...more info
  • Ole Huck
    You'll notice pretty quickly when you pick this up that Huck doesn't spell too good and his grammar isn't so hot either. But if you look a little more closely, you find that he sure knows how to use the semi-colon, and his sentence structure is picture perfect. Mr. Twain may have decided that he was going to have some fun with his charming narrator, but he sure wasn't going to sacrifice good writing to do so.

    The novel, as everyone knows, is a masterpiece, and works splendidly on every level. Plot, character development, theme; everything is here. Anybody reading this review has probably read the book several times and moreover has probably read about it a dozen more so it's pretty certain that my little review is not going to add much. I would, however, like to comment on something which struck me while reading it most recently, which is how richly it evokes middle America of the mid-nineteenth century. In other words, as well as being literature of the first rank, Huckleberry Finn also functions as a thorough and fascinating historical document of a time and place that every year sinks deeper and deeper into our collective memory.

    Here he is describing Uncle Silas' place in Arkansas upon seeing it for the first time. "It was one of these one-horse cotton plantations and they all look alike. A rail fence round a two-acre yard; a stile made out of logs sawed off and up-ended in steps, like barrels of a different length, to climb over the fence with . . . some sickly grass-patches in the big yard, but mostly it was bare and smooth, like an old hat with the nap rubbed off; big double log house for the white folks--hewed logs with the chinks stopped up with mud or mortar, and these mud stripes been white-washed some time or another; round log-kitchen, with a big, broad open but roofed passage joining it to the house . . . hound asleep there in the sun; more hounds asleep round about . . . outside of the fence a garden and a watermelon patch; then the cottonfields begins, and after the fields the woods."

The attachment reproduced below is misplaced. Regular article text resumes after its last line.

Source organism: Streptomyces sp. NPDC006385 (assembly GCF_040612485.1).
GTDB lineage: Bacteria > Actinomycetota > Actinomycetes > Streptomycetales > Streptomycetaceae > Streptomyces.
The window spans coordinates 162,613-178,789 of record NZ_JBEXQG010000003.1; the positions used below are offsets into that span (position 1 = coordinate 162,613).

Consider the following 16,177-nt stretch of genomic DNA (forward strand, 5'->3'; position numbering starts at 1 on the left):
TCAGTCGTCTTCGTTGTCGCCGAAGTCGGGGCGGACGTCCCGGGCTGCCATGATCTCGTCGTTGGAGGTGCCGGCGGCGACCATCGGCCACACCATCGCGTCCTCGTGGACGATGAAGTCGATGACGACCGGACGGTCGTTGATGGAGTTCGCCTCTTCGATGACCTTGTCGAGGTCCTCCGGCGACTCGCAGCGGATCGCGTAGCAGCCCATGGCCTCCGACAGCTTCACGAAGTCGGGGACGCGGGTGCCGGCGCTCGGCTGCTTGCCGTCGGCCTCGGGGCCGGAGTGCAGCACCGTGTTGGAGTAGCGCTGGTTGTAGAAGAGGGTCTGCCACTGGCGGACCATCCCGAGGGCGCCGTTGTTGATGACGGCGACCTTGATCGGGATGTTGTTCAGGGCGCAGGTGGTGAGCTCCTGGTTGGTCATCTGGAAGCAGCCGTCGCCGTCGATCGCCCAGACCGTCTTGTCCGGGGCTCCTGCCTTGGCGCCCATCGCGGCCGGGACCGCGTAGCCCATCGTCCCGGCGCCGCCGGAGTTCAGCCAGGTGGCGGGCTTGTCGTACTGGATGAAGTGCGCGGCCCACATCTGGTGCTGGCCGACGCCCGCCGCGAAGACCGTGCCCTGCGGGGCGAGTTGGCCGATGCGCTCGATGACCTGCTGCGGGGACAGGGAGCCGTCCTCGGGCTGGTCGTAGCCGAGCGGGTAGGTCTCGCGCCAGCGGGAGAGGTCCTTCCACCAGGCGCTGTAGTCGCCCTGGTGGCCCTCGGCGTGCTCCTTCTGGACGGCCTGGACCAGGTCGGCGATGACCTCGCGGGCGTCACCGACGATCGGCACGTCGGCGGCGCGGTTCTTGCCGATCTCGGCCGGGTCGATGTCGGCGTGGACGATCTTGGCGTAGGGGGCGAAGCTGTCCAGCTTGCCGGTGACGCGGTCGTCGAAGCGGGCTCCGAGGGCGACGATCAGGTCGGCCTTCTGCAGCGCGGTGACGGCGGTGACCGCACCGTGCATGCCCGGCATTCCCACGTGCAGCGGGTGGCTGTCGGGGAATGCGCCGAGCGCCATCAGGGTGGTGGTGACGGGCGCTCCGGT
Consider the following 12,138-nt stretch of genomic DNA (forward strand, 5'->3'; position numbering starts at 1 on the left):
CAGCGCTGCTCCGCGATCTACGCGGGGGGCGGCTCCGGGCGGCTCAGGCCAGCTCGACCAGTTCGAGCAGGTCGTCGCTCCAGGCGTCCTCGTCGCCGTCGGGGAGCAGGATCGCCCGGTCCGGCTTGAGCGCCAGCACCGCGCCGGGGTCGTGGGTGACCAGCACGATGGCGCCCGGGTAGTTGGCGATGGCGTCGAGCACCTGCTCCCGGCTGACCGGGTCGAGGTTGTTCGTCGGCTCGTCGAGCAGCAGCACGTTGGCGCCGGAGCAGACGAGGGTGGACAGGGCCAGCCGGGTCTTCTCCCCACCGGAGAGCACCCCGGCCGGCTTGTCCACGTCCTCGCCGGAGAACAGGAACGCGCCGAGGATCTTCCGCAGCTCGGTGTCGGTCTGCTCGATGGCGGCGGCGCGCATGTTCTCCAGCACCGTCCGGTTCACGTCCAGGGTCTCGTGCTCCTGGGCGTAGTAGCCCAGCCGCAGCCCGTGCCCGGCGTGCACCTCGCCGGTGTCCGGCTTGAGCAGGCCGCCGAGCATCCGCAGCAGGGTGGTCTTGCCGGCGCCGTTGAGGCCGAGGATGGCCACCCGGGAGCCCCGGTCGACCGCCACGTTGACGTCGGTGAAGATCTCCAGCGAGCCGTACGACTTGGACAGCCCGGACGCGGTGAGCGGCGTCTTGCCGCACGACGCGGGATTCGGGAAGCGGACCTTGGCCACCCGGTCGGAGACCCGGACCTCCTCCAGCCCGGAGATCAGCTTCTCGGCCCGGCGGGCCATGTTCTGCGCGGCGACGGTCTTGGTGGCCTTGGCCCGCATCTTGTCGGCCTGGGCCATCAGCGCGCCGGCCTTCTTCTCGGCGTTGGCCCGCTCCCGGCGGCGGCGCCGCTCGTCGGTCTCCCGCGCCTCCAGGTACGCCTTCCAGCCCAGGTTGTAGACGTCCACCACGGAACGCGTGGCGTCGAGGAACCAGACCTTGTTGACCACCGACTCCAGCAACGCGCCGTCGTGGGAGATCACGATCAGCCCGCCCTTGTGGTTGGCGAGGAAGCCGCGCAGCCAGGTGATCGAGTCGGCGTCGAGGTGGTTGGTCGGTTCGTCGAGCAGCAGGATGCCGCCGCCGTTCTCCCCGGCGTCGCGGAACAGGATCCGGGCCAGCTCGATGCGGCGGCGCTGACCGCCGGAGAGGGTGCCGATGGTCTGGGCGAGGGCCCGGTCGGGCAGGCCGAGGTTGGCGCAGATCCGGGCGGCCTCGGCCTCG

The first thing that strikes you about this is how . . . impoverished this all is, especially compared to how we live today. And this is a cotton-field owner with a number of slaves! But this was the south: rural, poor, hot, languid. Oh, yes, we are all familiar with the palatial southern mansion from novels like Gone With the Wind; I suspect that most of the South in the 1840s was closer to Huck's description than to Margaret Mitchell's.

    Here's Huck's description of the town in which the King and Duke put on their first show: "The stores and houses was most all old, shackly, dried-up frame concerns that hadn't ever been painted; they was set up three or four feet above ground on stilts, so as to be out of reach of the water when the river was overflowed. The houses had little gardens around them, but they didn't seem to raise hardly anything in them but jimpson-weeds, and sunflowers, and ash-piles, and old curled up boots and shoes, and pieces of bottles, and rags, and played-out tinware . . . There was generly hogs in the garden, and people driving them out." Charming, eh? Of course, we in our modern twenty-first century aren't immune to such slovenliness. Sometimes, historical descriptions remind us that things don't change much.